in Salvage ethnography in the financial sector
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Discourses of agency and progress in organisational change

efforts to manage staff in an unstable environment, and an existential issue experienced at an often intensely personal level. I begin with some ethnographic examples of how change was being articulated and wrestled with in some of the staff training courses I attended. Then in the middle, as in the previous chapter, I offer an ‘interlude’ of more theoretical reflections on the concept of social change and its relevance to the material. I then return to look more closely at aspects of how change was being represented in everyday talk and experienced by bank staff (see

in Salvage ethnography in the financial sector

This article will investigate the process of confronting death in cases of the disappeared of the last military dictatorship in Argentina. Based on the exhumation and identification of the body of a disappeared person, the article will reflect on how the persons social situation can be reconfigured, causing structural changes within the family and other groups. This will be followed by a discussion of the reflections generated by the anthropologist during his or her interview process, as well as an investigation into the authors own experiences in the field. This intimate relationship between the anthropologist and death, through the inevitable contact that takes place among the bodies, causes resonances in the context both of exhumations and of identifications in the anthropologists wider fieldwork.

Human Remains and Violence: An Interdisciplinary Journal
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Epilogue The original context of this research was the Leverhulme Nations and Regions Research Programme described in Chapter 1 and questions of the impact of constitutional change in the UK on national identity. While the ethnography itself was not directly concerned with the politics of nationalism and devolution, it perhaps makes sense here, at the end, to step back and relate the present account to the evolving politics of nationalism, interacting with economic instability, in the years since the fieldwork to the time of writing.1 One point the Leverhulme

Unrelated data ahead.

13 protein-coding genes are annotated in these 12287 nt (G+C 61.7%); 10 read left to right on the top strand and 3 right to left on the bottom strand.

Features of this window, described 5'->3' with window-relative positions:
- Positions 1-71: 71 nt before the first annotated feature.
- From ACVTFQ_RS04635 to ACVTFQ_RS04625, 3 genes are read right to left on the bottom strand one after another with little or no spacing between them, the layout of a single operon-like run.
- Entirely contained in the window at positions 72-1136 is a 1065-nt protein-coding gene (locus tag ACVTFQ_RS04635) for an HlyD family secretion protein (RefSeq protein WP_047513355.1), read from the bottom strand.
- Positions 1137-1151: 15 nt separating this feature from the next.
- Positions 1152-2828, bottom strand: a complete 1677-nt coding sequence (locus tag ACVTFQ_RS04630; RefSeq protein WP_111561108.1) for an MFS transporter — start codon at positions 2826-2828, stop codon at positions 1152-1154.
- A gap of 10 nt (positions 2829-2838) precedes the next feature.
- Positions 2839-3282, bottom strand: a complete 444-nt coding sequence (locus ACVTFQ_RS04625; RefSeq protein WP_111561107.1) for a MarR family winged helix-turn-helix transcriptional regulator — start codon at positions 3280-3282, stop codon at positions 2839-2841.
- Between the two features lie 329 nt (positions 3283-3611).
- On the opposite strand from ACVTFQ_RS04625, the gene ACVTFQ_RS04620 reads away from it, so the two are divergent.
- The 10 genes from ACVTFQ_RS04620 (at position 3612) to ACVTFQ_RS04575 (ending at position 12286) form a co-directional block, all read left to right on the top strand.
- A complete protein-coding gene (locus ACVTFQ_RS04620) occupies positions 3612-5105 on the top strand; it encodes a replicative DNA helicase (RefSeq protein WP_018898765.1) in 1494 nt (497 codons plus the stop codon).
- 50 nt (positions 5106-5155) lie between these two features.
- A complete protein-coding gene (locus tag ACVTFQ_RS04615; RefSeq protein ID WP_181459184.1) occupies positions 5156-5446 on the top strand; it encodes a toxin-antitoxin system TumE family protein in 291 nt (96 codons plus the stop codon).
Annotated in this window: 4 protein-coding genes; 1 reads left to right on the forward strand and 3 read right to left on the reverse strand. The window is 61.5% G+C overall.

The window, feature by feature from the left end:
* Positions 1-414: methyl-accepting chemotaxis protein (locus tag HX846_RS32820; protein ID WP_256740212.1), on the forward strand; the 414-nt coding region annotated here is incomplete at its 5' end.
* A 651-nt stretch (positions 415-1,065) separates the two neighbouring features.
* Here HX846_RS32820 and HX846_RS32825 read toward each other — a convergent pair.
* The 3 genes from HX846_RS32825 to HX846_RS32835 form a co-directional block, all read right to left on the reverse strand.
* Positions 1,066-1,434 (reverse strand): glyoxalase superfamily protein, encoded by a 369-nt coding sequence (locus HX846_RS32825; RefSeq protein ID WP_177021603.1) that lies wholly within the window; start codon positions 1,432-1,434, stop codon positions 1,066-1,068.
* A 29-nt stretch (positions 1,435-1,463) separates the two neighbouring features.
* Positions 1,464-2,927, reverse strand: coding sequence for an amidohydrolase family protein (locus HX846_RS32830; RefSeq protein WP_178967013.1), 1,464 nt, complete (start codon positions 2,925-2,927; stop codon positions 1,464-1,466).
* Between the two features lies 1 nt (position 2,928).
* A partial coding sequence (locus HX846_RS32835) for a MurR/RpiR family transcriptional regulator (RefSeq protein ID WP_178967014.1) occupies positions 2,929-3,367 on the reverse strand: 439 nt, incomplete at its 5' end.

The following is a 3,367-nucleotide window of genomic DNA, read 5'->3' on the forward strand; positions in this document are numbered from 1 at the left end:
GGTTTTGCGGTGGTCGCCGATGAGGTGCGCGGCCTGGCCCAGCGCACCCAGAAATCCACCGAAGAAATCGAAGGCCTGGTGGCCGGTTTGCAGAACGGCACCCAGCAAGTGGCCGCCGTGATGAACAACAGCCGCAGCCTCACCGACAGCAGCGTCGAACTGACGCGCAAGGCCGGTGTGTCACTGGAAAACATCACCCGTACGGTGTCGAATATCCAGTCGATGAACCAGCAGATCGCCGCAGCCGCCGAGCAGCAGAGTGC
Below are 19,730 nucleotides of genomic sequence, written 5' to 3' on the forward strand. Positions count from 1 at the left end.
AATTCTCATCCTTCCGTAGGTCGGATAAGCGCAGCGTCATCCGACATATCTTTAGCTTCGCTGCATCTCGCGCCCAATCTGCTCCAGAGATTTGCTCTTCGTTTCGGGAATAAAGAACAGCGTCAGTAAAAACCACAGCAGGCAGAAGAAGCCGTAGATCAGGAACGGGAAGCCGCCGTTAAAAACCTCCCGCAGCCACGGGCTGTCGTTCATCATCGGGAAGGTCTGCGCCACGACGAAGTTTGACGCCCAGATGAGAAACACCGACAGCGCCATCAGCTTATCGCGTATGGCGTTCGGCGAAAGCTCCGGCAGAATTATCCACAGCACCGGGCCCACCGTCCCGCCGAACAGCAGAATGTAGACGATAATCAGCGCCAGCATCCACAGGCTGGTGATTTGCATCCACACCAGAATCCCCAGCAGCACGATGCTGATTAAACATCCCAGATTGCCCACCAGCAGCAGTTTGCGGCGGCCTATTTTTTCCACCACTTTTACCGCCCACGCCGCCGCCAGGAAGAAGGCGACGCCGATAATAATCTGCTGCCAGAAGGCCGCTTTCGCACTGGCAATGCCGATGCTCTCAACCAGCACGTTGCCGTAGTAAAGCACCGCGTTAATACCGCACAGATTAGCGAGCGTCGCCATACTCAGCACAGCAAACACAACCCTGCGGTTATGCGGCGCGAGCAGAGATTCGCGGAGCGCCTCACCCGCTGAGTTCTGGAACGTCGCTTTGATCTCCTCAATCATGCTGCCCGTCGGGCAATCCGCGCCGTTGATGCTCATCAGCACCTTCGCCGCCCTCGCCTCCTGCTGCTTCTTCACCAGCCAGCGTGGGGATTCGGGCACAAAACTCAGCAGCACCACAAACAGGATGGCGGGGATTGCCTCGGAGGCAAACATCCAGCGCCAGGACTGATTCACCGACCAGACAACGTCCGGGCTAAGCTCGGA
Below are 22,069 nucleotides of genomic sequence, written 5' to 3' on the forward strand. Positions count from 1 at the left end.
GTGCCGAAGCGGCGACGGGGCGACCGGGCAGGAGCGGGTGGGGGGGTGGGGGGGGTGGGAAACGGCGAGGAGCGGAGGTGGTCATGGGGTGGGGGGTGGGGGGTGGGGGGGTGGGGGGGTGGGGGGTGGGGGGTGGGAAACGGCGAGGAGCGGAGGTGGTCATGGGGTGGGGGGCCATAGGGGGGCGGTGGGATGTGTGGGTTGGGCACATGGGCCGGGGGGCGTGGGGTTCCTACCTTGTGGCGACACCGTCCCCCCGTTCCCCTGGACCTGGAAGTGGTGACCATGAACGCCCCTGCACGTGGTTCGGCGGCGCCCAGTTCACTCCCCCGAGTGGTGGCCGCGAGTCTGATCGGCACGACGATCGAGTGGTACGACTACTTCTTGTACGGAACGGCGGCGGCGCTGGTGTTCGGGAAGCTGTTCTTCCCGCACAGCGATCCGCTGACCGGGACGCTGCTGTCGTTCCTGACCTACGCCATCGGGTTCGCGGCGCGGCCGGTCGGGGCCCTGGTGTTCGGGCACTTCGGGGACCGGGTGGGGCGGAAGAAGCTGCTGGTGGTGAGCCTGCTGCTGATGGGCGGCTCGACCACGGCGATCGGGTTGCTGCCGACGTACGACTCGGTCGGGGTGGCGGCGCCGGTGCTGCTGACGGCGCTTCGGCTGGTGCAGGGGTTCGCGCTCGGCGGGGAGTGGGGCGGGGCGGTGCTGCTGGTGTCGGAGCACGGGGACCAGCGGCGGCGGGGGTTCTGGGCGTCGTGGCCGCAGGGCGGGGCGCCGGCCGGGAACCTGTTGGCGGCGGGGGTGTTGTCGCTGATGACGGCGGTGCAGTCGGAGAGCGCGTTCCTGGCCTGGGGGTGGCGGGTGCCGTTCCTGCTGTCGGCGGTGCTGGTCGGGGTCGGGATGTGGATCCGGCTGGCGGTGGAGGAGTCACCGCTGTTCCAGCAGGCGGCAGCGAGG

in Salvage ethnography in the financial sector
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Nations, banks and the organisation of power and social life

social science concept of culture more closely and critically in the middle of this chapter. First, I provide some examples, drawing on field notes, of how culture appeared in my fieldwork. Ethnographic intimations The term ‘culture’ and its problematisation arose in preliminary scoping meetings I had even before regular fieldwork had begun. My entry into the Bank as a field site had been negotiated between figures at fairly high levels in both the Bank of Scotland and the University of Edinburgh, mobilising social connections and organisational ties. Three people in

in Salvage ethnography in the financial sector
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Struggles with personhood, nationhood and professional virtue

6 Identity: struggles with personhood, nationhood and professional virtue The multi-study research project of which this ethnographic study is a part was originally conceived in the context of then recent devolution in Scotland and constitutional change in the UK more generally. We were trying to get a finer-grained understanding of how national identity works on a banal, everyday basis (Billig 1995) and how it connects to personhood and individual identity (Cohen 1996). Thus we chose to explore Scottish national identity within the mundane frame of a large

in Salvage ethnography in the financial sector